by Charles Mason, Posted May 31, 2005The owners of this silver-hulled sloop, Bill Buckley and Charles Brown, also believe they have built the fastest Maxi afloat and are planning to prove it when they toe the line with the present recordholder, the 141-foot ketch Mari Cha IV, Maiden Hong Kong, and a fleet of other maxis in this month's Rolex Transatlantic Challenge from New York to England.
by Sail Staff, Posted May 31, 2005The Cookson 50 from New Zealand's Cookson Boats belongs to the new generation of high-performance boats sporting canting keels and blistering speed potential. Mick Cookson, who worked with Farr Yacht Design to develop the concept, didn't start out to build a canting-keeler. "This began as a fixed-keel boat with a trim tab," he said. But Cookson also wanted a lightning-fast boat that had enough
by Sail Staff, Posted May 3, 2005Danish builder X-Yachts is set to debut its new X-35 One Design later this year, but don’t be fooled by the "One Design" label. It's more than just a 35-foot one-design racer. Like lots of new launches these days, it's designed to be sporty, easy to sail, and comfortable belowdecks.Strict one-design rules have been established to foster fleet development for those who want to race, but the
by Sail Staff, Posted May 3, 2005A market is often the mother of invention. According to Australian cruising-catamaran designer and builder Bryan Perry, "A number of people saw the Perry 43 and liked it. They said they wanted something bigger along the same lines." So he checked on what was already available and came up with the Perry 57 to scratch the itch of his potential customers. The resulting design is 57 feet long and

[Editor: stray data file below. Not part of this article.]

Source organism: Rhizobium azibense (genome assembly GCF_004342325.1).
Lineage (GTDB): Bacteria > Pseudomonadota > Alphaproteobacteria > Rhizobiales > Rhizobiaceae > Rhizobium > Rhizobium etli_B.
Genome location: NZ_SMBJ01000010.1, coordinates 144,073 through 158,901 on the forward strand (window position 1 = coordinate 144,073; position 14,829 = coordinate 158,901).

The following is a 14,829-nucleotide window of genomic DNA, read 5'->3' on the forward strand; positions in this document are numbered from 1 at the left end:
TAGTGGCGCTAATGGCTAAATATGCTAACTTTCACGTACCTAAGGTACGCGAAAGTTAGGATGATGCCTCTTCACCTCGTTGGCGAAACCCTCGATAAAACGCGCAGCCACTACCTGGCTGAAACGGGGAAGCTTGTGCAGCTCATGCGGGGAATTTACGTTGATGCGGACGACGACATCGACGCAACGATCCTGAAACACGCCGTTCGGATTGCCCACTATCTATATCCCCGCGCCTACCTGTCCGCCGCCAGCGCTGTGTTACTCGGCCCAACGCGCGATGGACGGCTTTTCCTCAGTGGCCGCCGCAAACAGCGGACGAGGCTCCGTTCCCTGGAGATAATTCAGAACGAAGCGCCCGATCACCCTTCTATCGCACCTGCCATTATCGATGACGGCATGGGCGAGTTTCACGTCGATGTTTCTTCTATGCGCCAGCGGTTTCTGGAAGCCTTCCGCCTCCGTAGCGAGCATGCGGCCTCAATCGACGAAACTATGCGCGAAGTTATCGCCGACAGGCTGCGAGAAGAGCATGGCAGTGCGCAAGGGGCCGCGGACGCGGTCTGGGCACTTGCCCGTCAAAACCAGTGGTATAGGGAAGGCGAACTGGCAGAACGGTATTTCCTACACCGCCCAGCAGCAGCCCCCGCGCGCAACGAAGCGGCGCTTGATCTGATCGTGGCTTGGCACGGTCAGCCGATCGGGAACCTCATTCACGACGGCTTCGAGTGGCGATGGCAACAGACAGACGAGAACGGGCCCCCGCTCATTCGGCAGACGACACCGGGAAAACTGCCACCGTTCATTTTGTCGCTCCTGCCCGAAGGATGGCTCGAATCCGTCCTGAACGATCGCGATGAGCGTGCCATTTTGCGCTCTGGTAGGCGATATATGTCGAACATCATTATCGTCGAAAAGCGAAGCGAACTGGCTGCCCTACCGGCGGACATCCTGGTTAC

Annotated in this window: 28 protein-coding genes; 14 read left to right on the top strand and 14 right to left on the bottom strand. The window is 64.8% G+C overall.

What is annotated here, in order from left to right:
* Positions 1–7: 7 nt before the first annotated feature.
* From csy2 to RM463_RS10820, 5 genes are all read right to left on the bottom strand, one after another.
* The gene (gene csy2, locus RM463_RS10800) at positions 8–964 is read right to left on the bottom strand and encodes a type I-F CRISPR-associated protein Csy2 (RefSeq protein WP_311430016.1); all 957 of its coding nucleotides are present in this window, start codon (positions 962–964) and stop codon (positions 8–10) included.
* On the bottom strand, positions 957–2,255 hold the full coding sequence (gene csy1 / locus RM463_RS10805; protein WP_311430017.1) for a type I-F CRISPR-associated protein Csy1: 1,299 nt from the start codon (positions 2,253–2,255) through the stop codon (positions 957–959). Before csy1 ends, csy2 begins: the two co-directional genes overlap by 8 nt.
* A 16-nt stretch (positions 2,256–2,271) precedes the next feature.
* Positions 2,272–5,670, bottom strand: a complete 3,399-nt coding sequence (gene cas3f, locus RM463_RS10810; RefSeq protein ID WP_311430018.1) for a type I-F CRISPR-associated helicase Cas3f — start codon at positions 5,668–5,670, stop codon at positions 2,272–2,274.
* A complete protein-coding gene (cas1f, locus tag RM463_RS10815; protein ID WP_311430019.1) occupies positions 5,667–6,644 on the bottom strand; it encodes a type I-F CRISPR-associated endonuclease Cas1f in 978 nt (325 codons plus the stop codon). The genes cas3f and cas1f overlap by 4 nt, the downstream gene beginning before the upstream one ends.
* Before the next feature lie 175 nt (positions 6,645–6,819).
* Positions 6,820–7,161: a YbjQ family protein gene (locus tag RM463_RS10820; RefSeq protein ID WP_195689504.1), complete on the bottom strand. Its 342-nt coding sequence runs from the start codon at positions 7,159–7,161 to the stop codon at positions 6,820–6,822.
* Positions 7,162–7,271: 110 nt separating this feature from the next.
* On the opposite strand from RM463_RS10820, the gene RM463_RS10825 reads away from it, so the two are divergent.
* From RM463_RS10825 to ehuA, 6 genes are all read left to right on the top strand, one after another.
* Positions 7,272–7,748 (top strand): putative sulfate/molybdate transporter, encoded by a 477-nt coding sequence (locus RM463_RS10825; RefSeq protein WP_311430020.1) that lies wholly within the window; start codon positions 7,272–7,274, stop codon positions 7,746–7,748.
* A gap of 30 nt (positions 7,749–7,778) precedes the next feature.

by , Posted March 29, 2005As first impressions go, J/100 hull number two stood out in fine company moored off the New York Yacht Club's Harbour Court facility in Newport, Rhode Island. From shore I sized up the boat lying still at her mooring—plumb bow, clean and simple deck, wide-open cockpit, narrow blue hull, and rakish lines. But how would this new daysailer go? The boat's prime harbor
by Sail Staff, Posted March 29, 2005In spite of all the advances in boat-building techniques over the years, hull and deck layup on boats over 25 feet has always been a labor-intensive, hands-on process. SCRIMP, resin infusion, and vacuum bagging have gone a long way toward reducing harmful styrene emissions and providing superior resin saturation, but these layup techniques still depend heavily on skilled workers. When Olivier